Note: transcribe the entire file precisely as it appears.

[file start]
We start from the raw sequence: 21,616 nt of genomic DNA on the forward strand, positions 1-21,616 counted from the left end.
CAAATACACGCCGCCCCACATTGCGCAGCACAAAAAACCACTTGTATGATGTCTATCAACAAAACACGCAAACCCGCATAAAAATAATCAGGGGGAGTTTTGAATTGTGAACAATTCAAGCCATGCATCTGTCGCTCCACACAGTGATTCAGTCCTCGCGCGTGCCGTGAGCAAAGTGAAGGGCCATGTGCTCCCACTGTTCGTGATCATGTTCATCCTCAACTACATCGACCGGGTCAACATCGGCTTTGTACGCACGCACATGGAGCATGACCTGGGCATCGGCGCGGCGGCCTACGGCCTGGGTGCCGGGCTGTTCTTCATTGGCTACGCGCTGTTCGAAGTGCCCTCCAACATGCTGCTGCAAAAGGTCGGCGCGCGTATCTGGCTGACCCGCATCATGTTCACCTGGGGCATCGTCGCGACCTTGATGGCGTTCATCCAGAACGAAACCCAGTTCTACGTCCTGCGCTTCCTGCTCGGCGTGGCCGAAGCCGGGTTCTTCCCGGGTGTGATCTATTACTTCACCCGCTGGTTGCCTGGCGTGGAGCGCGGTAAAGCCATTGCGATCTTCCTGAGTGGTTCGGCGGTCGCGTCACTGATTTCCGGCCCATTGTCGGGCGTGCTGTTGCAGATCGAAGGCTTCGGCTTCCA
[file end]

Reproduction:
We start from the raw sequence: 21,616 nt of genomic DNA on the forward strand, positions 1-21,616 counted from the left end.
CAAATACACGCCGCCCCACATTGCGCAGCACAAAAAACCACTTGTATGATGTCTATCAACAAAACACGCAAACCCGCATAAAAATAATCAGGGGGAGTTTTGAATTGTGAACAATTCAAGCCATGCATCTGTCGCTCCACACAGTGATTCAGTCCTCGCGCGTGCCGTGAGCAAAGTGAAGGGCCATGTGCTCCCACTGTTCGTGATCATGTTCATCCTCAACTACATCGACCGGGTCAACATCGGCTTTGTACGCACGCACATGGAGCATGACCTGGGCATCGGCGCGGCGGCCTACGGCCTGGGTGCCGGGCTGTTCTTCATTGGCTACGCGCTGTTCGAAGTGCCCTCCAACATGCTGCTGCAAAAGGTCGGCGCGCGTATCTGGCTGACCCGCATCATGTTCACCTGGGGCATCGTCGCGACCTTGATGGCGTTCATCCAGAACGAAACCCAGTTCTACGTCCTGCGCTTCCTGCTCGGCGTGGCCGAAGCCGGGTTCTTCCCGGGTGTGATCTATTACTTCACCCGCTGGTTGCCTGGCGTGGAGCGCGGTAAAGCCATTGCGATCTTCCTGAGTGGTTCGGCGGTCGCGTCACTGATTTCCGGCCCATTGTCGGGCGTGCTGTTGCAGATCGAAGGCTTCGGCTTCCA